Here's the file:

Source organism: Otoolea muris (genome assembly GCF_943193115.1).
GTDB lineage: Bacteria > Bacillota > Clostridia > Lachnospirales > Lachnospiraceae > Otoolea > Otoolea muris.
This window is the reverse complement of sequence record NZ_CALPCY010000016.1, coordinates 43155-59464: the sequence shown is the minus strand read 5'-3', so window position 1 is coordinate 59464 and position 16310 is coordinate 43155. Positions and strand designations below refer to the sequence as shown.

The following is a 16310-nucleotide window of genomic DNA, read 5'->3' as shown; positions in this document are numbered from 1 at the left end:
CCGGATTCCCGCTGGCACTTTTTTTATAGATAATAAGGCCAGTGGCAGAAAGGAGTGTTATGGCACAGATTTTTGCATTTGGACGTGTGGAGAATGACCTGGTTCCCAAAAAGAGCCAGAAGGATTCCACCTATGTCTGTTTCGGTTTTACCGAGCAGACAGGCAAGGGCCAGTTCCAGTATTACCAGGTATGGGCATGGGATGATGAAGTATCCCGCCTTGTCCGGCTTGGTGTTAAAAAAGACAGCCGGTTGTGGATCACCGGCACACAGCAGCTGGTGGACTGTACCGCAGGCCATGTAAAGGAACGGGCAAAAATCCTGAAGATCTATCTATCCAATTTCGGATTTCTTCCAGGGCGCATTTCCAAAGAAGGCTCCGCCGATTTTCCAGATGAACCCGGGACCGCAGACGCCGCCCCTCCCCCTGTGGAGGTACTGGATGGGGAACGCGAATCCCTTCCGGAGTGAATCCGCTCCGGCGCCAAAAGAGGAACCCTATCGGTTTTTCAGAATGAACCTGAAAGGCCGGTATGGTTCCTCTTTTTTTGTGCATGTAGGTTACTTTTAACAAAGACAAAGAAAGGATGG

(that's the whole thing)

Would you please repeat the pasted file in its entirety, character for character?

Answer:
Source organism: Otoolea muris (genome assembly GCF_943193115.1).
GTDB lineage: Bacteria > Bacillota > Clostridia > Lachnospirales > Lachnospiraceae > Otoolea > Otoolea muris.
This window is the reverse complement of sequence record NZ_CALPCY010000016.1, coordinates 43155-59464: the sequence shown is the minus strand read 5'-3', so window position 1 is coordinate 59464 and position 16310 is coordinate 43155. Positions and strand designations below refer to the sequence as shown.

The following is a 16310-nucleotide window of genomic DNA, read 5'->3' as shown; positions in this document are numbered from 1 at the left end:
CCGGATTCCCGCTGGCACTTTTTTTATAGATAATAAGGCCAGTGGCAGAAAGGAGTGTTATGGCACAGATTTTTGCATTTGGACGTGTGGAGAATGACCTGGTTCCCAAAAAGAGCCAGAAGGATTCCACCTATGTCTGTTTCGGTTTTACCGAGCAGACAGGCAAGGGCCAGTTCCAGTATTACCAGGTATGGGCATGGGATGATGAAGTATCCCGCCTTGTCCGGCTTGGTGTTAAAAAAGACAGCCGGTTGTGGATCACCGGCACACAGCAGCTGGTGGACTGTACCGCAGGCCATGTAAAGGAACGGGCAAAAATCCTGAAGATCTATCTATCCAATTTCGGATTTCTTCCAGGGCGCATTTCCAAAGAAGGCTCCGCCGATTTTCCAGATGAACCCGGGACCGCAGACGCCGCCCCTCCCCCTGTGGAGGTACTGGATGGGGAACGCGAATCCCTTCCGGAGTGAATCCGCTCCGGCGCCAAAAGAGGAACCCTATCGGTTTTTCAGAATGAACCTGAAAGGCCGGTATGGTTCCTCTTTTTTTGTGCATGTAGGTTACTTTTAACAAAGACAAAGAAAGGATGG